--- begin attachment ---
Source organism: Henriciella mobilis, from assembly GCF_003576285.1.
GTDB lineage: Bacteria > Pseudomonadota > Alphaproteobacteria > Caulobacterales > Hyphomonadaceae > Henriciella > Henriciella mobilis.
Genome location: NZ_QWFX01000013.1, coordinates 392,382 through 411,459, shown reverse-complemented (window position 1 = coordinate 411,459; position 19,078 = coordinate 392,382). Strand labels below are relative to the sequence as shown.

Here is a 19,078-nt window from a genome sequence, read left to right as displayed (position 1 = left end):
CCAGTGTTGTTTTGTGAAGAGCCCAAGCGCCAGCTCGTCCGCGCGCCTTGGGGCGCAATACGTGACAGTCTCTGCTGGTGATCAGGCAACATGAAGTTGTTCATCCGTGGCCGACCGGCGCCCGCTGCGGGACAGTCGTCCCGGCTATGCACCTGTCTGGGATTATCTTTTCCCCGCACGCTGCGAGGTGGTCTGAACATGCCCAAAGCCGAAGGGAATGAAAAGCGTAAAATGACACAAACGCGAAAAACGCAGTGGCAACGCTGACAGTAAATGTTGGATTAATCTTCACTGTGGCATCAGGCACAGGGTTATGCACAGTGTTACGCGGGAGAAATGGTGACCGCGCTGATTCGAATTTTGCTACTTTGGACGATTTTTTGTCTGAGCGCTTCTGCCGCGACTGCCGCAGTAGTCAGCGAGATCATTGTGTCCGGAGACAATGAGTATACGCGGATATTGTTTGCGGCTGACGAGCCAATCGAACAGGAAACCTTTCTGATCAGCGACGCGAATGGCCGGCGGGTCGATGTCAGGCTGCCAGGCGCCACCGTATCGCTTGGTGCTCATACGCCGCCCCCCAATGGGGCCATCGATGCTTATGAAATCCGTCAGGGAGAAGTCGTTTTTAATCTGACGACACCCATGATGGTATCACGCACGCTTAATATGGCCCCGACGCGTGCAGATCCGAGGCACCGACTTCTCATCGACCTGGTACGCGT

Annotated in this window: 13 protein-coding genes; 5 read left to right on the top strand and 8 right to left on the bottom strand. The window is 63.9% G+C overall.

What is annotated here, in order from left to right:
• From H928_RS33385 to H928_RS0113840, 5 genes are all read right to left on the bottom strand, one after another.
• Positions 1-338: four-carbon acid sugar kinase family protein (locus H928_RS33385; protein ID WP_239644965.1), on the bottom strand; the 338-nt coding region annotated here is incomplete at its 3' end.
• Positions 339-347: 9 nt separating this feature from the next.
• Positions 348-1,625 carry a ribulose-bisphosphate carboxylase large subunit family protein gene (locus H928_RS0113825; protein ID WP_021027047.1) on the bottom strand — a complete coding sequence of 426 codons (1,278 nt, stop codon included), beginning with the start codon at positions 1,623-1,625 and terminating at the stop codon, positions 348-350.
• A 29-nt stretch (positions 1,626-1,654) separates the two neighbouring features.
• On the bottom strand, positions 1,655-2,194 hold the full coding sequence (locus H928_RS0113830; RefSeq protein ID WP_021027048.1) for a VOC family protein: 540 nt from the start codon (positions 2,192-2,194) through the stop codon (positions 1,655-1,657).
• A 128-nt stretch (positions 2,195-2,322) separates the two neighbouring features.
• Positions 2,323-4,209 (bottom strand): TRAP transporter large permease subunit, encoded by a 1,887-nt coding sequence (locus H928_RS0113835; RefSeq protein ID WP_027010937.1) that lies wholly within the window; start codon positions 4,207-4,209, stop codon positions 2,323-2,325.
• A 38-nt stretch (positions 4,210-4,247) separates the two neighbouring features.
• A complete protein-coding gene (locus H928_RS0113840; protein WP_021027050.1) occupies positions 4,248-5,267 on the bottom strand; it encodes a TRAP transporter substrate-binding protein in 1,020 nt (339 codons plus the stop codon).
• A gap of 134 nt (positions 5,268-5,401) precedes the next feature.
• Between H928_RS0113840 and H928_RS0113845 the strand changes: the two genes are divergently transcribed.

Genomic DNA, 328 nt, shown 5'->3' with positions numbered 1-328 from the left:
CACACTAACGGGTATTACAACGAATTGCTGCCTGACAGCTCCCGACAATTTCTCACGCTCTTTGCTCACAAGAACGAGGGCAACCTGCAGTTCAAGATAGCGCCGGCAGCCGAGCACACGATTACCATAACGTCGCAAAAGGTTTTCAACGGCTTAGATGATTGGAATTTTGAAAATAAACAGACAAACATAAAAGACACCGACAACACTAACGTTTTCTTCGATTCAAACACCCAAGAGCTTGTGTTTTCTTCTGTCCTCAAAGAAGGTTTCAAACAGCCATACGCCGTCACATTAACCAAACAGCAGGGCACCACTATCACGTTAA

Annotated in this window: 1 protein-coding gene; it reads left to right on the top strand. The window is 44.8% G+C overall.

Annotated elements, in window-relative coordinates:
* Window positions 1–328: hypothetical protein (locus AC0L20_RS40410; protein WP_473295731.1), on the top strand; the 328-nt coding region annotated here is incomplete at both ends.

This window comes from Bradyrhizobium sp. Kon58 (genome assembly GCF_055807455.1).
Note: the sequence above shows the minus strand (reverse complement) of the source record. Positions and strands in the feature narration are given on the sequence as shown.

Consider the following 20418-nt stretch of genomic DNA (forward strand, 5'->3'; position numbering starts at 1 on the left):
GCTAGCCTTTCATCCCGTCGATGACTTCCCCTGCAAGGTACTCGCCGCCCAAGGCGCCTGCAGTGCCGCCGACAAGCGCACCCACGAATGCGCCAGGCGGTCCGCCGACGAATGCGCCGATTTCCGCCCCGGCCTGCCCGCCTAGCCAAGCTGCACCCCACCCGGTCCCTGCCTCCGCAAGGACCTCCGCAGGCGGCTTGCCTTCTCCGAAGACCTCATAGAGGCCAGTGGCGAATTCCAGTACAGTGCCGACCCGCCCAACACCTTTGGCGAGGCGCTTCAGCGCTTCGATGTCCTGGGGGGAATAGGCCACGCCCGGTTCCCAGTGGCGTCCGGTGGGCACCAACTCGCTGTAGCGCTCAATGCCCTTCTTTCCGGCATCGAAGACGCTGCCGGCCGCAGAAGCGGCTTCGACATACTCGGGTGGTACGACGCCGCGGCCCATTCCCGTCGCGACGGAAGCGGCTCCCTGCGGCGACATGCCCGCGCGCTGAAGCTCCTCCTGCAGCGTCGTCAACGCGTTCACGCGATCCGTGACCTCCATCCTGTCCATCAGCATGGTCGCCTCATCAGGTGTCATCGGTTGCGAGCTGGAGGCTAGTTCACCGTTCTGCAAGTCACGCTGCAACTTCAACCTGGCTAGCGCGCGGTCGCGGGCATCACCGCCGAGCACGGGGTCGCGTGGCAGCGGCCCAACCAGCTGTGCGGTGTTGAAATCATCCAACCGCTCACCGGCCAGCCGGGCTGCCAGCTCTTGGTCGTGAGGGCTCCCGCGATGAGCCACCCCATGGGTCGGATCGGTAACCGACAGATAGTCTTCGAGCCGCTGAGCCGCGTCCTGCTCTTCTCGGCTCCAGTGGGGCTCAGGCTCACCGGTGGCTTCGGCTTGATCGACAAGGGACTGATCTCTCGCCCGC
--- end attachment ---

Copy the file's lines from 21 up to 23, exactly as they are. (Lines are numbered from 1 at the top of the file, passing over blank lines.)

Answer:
CACACTAACGGGTATTACAACGAATTGCTGCCTGACAGCTCCCGACAATTTCTCACGCTCTTTGCTCACAAGAACGAGGGCAACCTGCAGTTCAAGATAGCGCCGGCAGCCGAGCACACGATTACCATAACGTCGCAAAAGGTTTTCAACGGCTTAGATGATTGGAATTTTGAAAATAAACAGACAAACATAAAAGACACCGACAACACTAACGTTTTCTTCGATTCAAACACCCAAGAGCTTGTGTTTTCTTCTGTCCTCAAAGAAGGTTTCAAACAGCCATACGCCGTCACATTAACCAAACAGCAGGGCACCACTATCACGTTAA

Annotated in this window: 1 protein-coding gene; it reads left to right on the top strand. The window is 44.8% G+C overall.

Annotated elements, in window-relative coordinates: